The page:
PCEA Safe Church Complaints Handling Procedure

1. Making a Complaint

If you are a child, young person or vulnerable adult who has been abused then it is important that you tell someone about it.

Anyone who has reasonable grounds to believe that a child or other vulnerable person has been abused or is at risk of abuse should also report this.

1.1 Who should you speak to? You can speak directly to the minister or one of the elders, or you can speak to any leader of a church activity such as a Sunday school teacher or youth leader. All our leaders have been trained to listen to your complaint, to take it seriously, and to report it to the session. You also have the right to go directly to the police or relevant government agency to report abuse.

1.2 What if the abuser is one of the church leaders? As a Church we try to be very careful about who we appoint to leadership positions but it is a sad reality that sometimes even a person who was trusted to be a suitable leader may use that position of trust wrongly to abuse others. This is unacceptable and it is important that it is reported to another leader in the Church, or directly to the police or relevant government agency.

1.3 What if the abuse happened somewhere else? Even if the abuse happened somewhere else, such as at school, or at a friend's house, you can still speak to the leaders at your church about this. They will listen to you and seek to help you.

1.4 What if the victim is now an adult? Abuse by a church leader should be reported even if it happened a long time ago. It may not be easy for a victim to speak about the abuse they experienced but the Church should seek to ensure that help and support are provided to the victim, who should be encouraged to bring a report to police.

1.5 What is abuse? Children and vulnerable people have a right to be safe, protected, and looked after in their family, daily life and at church activities. Abuse is when a leader, adult, or even another young person, uses their power or position of trust in a wrong way to hurt or exploit by doing things to a child or vulnerable person, or making them do things, that are inappropriate or distressing. It can take many forms, including physical, sexual and emotional abuse, as well as neglect and exploitation.

2. Our Response to a Complaint or Disclosure of Abuse

2.1 We will treat all disclosures seriously and record the details - Our Church is committed to processes that strive for truth and confidentiality and will treat all allegations seriously and act upon them. A child or young person may disclose, deliberately or inadvertently, that he/she is a victim of abuse. Alternatively there may be reasonable grounds to suspect that a child or young person has been or is being abused. ‘Reasonable grounds’ is a subjective concept, but this does not remove responsibility from a person to act. In all cases, details will be recorded of what happened, when and where it happened, details of persons present or witnesses, using the complainant's own words as far as possible.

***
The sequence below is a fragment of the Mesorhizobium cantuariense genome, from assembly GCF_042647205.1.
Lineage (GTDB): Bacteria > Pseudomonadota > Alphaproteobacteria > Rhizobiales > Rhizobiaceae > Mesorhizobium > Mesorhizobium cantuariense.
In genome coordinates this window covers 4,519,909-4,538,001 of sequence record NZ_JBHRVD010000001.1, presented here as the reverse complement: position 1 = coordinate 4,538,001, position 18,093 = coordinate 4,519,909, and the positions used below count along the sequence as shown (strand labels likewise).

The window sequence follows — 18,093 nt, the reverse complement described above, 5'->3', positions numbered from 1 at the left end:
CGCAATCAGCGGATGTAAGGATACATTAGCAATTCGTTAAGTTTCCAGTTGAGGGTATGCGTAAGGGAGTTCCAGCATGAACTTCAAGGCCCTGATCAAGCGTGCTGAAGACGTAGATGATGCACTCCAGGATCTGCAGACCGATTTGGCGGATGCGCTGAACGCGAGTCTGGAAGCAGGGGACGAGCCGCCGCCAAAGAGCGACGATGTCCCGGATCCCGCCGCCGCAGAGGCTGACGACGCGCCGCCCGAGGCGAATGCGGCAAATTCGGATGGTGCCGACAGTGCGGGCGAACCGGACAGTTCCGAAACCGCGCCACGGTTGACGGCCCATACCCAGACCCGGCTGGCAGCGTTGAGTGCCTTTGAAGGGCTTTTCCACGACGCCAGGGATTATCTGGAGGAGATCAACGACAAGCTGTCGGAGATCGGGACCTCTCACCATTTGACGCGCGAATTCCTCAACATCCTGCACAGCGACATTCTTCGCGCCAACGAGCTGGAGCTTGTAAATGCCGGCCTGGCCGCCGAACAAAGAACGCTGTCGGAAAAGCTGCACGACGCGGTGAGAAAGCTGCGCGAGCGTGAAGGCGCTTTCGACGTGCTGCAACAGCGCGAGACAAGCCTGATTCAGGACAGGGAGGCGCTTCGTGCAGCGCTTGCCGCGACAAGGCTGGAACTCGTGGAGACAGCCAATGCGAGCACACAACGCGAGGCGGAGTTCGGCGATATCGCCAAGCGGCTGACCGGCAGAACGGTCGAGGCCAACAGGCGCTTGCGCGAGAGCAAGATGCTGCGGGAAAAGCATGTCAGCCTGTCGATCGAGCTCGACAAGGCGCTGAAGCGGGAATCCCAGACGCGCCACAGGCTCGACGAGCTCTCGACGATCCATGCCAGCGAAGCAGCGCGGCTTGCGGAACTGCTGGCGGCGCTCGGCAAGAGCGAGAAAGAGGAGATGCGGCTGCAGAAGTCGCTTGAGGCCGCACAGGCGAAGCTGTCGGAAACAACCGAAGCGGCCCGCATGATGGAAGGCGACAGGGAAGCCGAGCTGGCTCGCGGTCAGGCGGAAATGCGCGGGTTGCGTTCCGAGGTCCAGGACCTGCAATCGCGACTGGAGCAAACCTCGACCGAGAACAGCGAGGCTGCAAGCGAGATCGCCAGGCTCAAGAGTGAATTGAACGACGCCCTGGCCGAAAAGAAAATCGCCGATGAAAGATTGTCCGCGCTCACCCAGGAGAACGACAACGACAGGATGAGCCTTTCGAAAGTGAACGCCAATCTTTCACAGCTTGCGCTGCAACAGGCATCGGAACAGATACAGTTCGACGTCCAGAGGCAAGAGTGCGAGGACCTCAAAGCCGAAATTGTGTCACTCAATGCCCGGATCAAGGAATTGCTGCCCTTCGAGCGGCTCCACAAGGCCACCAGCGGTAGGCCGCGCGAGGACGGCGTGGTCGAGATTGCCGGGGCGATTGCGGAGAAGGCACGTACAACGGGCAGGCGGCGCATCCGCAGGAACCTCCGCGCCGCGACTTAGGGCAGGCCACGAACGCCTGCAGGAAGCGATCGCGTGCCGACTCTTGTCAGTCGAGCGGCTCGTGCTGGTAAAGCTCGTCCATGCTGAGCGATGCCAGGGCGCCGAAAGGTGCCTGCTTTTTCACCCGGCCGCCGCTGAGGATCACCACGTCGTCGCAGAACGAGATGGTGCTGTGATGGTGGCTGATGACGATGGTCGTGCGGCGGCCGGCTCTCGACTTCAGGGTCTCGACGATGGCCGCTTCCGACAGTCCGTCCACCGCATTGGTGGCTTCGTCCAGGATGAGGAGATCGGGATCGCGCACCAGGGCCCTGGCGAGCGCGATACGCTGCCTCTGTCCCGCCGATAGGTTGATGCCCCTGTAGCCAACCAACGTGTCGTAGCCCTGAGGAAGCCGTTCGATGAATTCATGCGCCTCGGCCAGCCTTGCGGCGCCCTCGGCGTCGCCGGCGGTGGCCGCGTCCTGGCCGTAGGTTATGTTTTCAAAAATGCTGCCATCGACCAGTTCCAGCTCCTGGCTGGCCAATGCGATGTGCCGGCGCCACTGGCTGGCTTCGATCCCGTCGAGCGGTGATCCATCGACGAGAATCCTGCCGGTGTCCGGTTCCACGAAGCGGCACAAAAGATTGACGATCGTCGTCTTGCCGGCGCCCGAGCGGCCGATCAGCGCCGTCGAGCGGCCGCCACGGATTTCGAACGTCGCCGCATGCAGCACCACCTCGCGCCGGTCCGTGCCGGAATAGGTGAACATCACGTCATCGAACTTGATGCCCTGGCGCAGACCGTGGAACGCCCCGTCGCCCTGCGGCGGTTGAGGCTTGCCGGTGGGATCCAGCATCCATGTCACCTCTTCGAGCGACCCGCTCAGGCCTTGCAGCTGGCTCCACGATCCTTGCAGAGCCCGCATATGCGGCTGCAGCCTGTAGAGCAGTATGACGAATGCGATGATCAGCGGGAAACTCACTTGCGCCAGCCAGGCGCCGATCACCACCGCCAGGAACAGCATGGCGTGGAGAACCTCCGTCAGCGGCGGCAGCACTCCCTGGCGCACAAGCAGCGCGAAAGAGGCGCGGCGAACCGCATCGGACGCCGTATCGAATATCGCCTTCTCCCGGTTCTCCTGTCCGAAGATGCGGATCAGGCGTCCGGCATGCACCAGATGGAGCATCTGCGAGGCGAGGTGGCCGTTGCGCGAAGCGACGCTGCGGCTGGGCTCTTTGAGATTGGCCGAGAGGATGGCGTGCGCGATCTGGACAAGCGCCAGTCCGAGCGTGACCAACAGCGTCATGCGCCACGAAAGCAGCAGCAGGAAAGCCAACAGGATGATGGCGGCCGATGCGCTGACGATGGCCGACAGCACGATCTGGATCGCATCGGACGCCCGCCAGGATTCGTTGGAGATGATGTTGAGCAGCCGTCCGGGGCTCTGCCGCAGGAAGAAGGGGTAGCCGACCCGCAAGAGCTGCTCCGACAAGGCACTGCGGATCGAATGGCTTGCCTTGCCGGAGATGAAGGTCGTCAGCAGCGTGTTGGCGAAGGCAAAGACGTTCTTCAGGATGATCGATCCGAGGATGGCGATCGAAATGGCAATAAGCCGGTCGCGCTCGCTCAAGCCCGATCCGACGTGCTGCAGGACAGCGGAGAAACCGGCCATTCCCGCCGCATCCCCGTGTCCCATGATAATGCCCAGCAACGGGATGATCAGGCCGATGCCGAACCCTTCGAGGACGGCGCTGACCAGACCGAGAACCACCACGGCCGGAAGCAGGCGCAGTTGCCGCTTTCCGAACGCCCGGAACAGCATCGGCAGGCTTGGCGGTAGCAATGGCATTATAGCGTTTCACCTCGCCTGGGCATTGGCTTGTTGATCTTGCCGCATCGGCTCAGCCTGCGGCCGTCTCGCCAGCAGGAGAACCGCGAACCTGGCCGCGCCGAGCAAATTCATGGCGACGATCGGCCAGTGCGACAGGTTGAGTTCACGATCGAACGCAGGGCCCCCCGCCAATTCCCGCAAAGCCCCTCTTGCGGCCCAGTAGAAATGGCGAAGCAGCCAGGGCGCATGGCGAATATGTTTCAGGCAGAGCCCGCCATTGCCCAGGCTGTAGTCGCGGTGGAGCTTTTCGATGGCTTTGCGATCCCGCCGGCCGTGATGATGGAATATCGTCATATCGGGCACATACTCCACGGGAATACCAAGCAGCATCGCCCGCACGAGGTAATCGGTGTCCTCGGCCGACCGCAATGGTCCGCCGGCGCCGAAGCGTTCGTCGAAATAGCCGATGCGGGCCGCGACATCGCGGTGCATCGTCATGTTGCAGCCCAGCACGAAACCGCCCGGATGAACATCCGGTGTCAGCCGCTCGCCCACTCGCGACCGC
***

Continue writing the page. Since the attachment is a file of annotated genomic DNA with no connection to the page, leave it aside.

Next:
2.2 We will be compassionate - We are to ensure as far as possible that a compassionate response is a priority in all reported allegations especially at the time when details are sketchy and it is not yet certain that the allegations are accurate. At these times, when emotions may run high, leaders are not to pass judgment but to offer care and support to the aggrieved person(s) and, if practicable, to the alleged offender.

2.3 We will report abuse to the relevant church body and the proper civil authorities - Leaders and any others in the congregation who hear such disclosures or have reasonable grounds for concern should report the matter to the minister or an elder. You also have the right to go directly to the police or relevant government agency yourself and can ask advice from the congregational Protection Officer. From that time the session (or the presbytery if the allegation is against a minister), will appoint a suitable elder who will be the only one to have carriage of the matter for reportable conduct and will become the liaison person with the police and/or relevant government agency. This procedure shall also apply if a child discloses that the abuse has occurred somewhere else other than the church.

2.4 We will not let fear of being wrong prevent us from reporting abuse - The fear of being wrong is not sufficient ground for not reporting the concerns.

2.5 We will take immediate steps to minimise the risk of further harm – As soon as the session becomes aware of a complaint of abuse they must carry out a risk assessment to identify risks of harm that exist and they must take steps to ensure that those risks are minimised in order to protect the safety of children and vulnerable.

2.6 We will keep careful and confidential records – Confidential records (as a record apart) will be kept by the session clerk and controlled under the privacy legislation of the Church. These records will contain the details of any alleged abuse and the steps taken to process the alleged abuse with the resolution of the process and any conditions placed on the parties involved with all relevant supporting documents (or attested copies) attached. Copies will be kept with the session records for 50 years and then archived at the direction of Synod. A duplicate certified copy of the above records will be lodged with the presbytery clerk.

3. Investigating a Complaint